Reif: Students are burnt out. NU must embrace a culture of less

Richard Reif, Op-Ed Contributor

In a Jan. 22 article, two Weinberg sophomores stated that Northwestern students “lack mental health resources at an institution with a culture of perfection.” When I was a student at NU, I too felt the pressure for perfection but just in terms of my academics.  To cope with the increased pressure, the University should improve mental health resources by increasing funds and staff for Counseling and Psychological Services, as well as the Center for Awareness, Response and Education programs. As a non-profit — with a $14.4 billion endowment and a positive margin of $138.7 million — NU surely has adequate funds to deal with this. But why does the University need to show a positive margin anyway?

Confronting a culture of perfection is a much more complex and difficult task. Based on what I’ve read in The Daily, NU students today feel compelled to be “Everything Everywhere All At Once,” but without that movie’s 11 Oscar nominations. In addition to their academic studies, students join campus organizations, do volunteer work, participate in professional internships, play sports and take part-time jobs. And then some. This whirlpool of activities, coupled with the stress of the modern world, can drive them to the point where they need to seek help from mental health resources.

Some pressure is a necessary part of campus life. Every generation of NU students — including mine in 1964 — has faced intense academic pressure. This is appropriate for an institution like NU, which has consistently been ranked among the top 10 U.S. universities and colleges, according to U.S. News. Students on scholarships must devote much of their time to the craft that earns them a place at NU, be it a sport, the arts or academia. Many low- and middle-income students must also take part-time jobs to help finance their education at a school with an annual tuition tab of $60,000 and rising, as well as a total yearly cost of more than $80,000. NU can ease their pressure by increasing financial aid, which could be funded by the University’s adequate financial resources.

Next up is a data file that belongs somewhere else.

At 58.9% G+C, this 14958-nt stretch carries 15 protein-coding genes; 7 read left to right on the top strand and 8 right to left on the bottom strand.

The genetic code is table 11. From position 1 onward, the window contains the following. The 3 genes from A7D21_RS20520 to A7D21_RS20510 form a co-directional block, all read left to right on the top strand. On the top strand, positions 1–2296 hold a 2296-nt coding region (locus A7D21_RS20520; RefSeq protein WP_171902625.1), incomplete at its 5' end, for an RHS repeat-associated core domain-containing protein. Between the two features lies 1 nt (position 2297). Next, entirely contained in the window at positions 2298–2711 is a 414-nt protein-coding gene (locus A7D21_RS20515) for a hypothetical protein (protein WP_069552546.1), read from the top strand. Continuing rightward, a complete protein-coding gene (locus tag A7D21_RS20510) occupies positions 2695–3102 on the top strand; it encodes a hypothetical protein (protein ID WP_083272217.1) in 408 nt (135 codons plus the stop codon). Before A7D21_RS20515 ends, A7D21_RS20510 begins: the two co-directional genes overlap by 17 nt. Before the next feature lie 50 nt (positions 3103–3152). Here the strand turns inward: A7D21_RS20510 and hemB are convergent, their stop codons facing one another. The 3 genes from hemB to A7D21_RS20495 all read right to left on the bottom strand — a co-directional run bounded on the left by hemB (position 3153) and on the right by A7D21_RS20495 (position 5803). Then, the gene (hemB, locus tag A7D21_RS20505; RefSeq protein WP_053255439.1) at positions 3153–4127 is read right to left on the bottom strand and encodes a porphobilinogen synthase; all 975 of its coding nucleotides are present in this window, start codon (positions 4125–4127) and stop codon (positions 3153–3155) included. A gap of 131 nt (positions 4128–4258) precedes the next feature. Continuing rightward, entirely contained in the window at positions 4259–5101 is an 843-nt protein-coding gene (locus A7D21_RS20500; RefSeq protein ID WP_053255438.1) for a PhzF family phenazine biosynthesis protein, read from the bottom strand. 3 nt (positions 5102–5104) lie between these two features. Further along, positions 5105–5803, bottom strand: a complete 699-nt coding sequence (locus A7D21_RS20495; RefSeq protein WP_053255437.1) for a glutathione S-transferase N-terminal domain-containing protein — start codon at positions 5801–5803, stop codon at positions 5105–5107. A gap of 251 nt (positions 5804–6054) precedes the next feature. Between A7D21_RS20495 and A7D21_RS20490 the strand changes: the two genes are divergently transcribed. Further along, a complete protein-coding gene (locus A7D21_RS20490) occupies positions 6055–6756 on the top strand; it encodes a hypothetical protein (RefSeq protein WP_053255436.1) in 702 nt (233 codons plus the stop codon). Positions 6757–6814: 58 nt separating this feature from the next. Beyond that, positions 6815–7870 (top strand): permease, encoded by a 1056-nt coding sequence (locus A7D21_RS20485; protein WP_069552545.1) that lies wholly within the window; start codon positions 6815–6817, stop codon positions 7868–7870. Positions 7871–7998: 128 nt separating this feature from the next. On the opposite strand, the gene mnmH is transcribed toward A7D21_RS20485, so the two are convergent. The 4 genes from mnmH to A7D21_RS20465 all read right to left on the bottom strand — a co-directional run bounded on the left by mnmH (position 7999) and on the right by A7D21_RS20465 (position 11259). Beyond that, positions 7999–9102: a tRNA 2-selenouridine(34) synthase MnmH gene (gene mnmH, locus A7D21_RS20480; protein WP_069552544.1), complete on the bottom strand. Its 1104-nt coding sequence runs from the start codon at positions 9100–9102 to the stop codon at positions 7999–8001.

But students can ease pressure on themselves by re-evaluating the extracurricular options available to them. Greek life is an obvious target for decompression. Despite aggressive efforts to abolish it, many NU students join fraternities and sororities. They sign up after an intense rushing process that gives them just a few days to decide which Greek organization they wish to pledge. A former NU student described the rushing process as “Wildcat Weekend but on steroids.” Once they join, pledging makes heavy demands on their personal time. NU can remedy this by ending the rush process and banning pledging entirely. Joining a fraternity or sorority should be no more difficult or demanding than joining any other campus organization.

Non-Greek organizations embrace activities that range from performing arts to political protests. While they may enrich students’ lives, they can also drain students’ energies and place onerous demands on their time. Before joining, students should ask themselves: Is sacrificing my personal time worth the benefit I might gain from sharing in a collective experience? If the answer is no, don’t do it. But because of the strong impact of imposter syndrome, NU students face a dilemma — they feel like they have to forfeit their personal time. But, being at an elite school like NU should be enough.

NU’s passion for perfection is reflected in the school’s slogan: “AND is in our DNA.” It’s time to adopt a healthier tagline: “Less is a lesson we learned.” I’m not advocating that NU foster a culture of slackers, but it should not push students to a breaking point and beyond. Studies are important, but students can still get a life while getting an education.

Hit the pause button when you’re not hitting the books. Stop trying to be “Everything Everywhere All At Once” — that only works in the movies. Consider doing less — you might find it can lead to a more rewarding and saner college experience.

Richard Reif is a Medill alum. He can be contacted at [email protected]. If you would like to respond publicly to this op-ed, send a Letter to the Editor to [email protected]. The views expressed in this piece do not necessarily reflect the views of all staff members of The Daily Northwestern.